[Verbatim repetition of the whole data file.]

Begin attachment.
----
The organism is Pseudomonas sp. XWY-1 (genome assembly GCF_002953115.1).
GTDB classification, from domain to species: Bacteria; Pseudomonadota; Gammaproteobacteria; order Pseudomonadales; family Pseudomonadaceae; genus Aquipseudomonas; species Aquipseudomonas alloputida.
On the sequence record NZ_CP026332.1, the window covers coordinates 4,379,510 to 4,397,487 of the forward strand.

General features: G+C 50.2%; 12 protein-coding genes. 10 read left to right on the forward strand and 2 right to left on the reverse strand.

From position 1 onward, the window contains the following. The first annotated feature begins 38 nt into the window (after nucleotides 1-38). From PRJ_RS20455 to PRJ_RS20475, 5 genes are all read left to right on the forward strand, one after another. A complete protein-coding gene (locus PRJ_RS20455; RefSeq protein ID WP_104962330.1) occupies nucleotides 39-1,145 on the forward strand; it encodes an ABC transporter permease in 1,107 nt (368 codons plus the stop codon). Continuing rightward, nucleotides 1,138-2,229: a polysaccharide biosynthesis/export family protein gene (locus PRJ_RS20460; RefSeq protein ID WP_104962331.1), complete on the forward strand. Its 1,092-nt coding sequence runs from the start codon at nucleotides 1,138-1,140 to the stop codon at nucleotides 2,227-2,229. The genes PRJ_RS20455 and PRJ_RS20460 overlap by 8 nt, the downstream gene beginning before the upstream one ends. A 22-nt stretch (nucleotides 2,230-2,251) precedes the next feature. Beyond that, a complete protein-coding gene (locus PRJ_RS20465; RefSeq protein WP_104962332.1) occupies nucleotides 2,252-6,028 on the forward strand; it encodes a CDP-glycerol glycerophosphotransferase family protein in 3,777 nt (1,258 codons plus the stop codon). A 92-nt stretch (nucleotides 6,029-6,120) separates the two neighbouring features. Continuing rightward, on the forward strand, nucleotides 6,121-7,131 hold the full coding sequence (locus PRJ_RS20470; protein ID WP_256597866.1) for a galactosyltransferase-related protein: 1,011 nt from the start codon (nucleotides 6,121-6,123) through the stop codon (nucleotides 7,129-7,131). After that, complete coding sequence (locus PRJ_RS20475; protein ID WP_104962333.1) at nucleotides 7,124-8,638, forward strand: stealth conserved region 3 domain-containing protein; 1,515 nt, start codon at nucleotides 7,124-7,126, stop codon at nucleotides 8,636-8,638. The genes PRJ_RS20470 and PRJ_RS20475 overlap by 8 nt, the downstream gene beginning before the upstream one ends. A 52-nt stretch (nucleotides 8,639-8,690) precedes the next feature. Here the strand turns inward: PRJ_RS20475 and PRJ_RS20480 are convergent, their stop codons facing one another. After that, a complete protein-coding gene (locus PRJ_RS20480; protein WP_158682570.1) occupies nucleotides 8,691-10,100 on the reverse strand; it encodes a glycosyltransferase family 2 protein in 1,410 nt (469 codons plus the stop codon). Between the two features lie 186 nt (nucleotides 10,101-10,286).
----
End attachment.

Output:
The organism is Pseudomonas sp. XWY-1 (genome assembly GCF_002953115.1).
GTDB classification, from domain to species: Bacteria; Pseudomonadota; Gammaproteobacteria; order Pseudomonadales; family Pseudomonadaceae; genus Aquipseudomonas; species Aquipseudomonas alloputida.
On the sequence record NZ_CP026332.1, the window covers coordinates 4,379,510 to 4,397,487 of the forward strand.

General features: G+C 50.2%; 12 protein-coding genes. 10 read left to right on the forward strand and 2 right to left on the reverse strand.

From position 1 onward, the window contains the following. The first annotated feature begins 38 nt into the window (after nucleotides 1-38). From PRJ_RS20455 to PRJ_RS20475, 5 genes are all read left to right on the forward strand, one after another. A complete protein-coding gene (locus PRJ_RS20455; RefSeq protein ID WP_104962330.1) occupies nucleotides 39-1,145 on the forward strand; it encodes an ABC transporter permease in 1,107 nt (368 codons plus the stop codon). Continuing rightward, nucleotides 1,138-2,229: a polysaccharide biosynthesis/export family protein gene (locus PRJ_RS20460; RefSeq protein ID WP_104962331.1), complete on the forward strand. Its 1,092-nt coding sequence runs from the start codon at nucleotides 1,138-1,140 to the stop codon at nucleotides 2,227-2,229. The genes PRJ_RS20455 and PRJ_RS20460 overlap by 8 nt, the downstream gene beginning before the upstream one ends. A 22-nt stretch (nucleotides 2,230-2,251) precedes the next feature. Beyond that, a complete protein-coding gene (locus PRJ_RS20465; RefSeq protein WP_104962332.1) occupies nucleotides 2,252-6,028 on the forward strand; it encodes a CDP-glycerol glycerophosphotransferase family protein in 3,777 nt (1,258 codons plus the stop codon). A 92-nt stretch (nucleotides 6,029-6,120) separates the two neighbouring features. Continuing rightward, on the forward strand, nucleotides 6,121-7,131 hold the full coding sequence (locus PRJ_RS20470; protein ID WP_256597866.1) for a galactosyltransferase-related protein: 1,011 nt from the start codon (nucleotides 6,121-6,123) through the stop codon (nucleotides 7,129-7,131). After that, complete coding sequence (locus PRJ_RS20475; protein ID WP_104962333.1) at nucleotides 7,124-8,638, forward strand: stealth conserved region 3 domain-containing protein; 1,515 nt, start codon at nucleotides 7,124-7,126, stop codon at nucleotides 8,636-8,638. The genes PRJ_RS20470 and PRJ_RS20475 overlap by 8 nt, the downstream gene beginning before the upstream one ends. A 52-nt stretch (nucleotides 8,639-8,690) precedes the next feature. Here the strand turns inward: PRJ_RS20475 and PRJ_RS20480 are convergent, their stop codons facing one another. After that, a complete protein-coding gene (locus PRJ_RS20480; protein WP_158682570.1) occupies nucleotides 8,691-10,100 on the reverse strand; it encodes a glycosyltransferase family 2 protein in 1,410 nt (469 codons plus the stop codon). Between the two features lie 186 nt (nucleotides 10,101-10,286).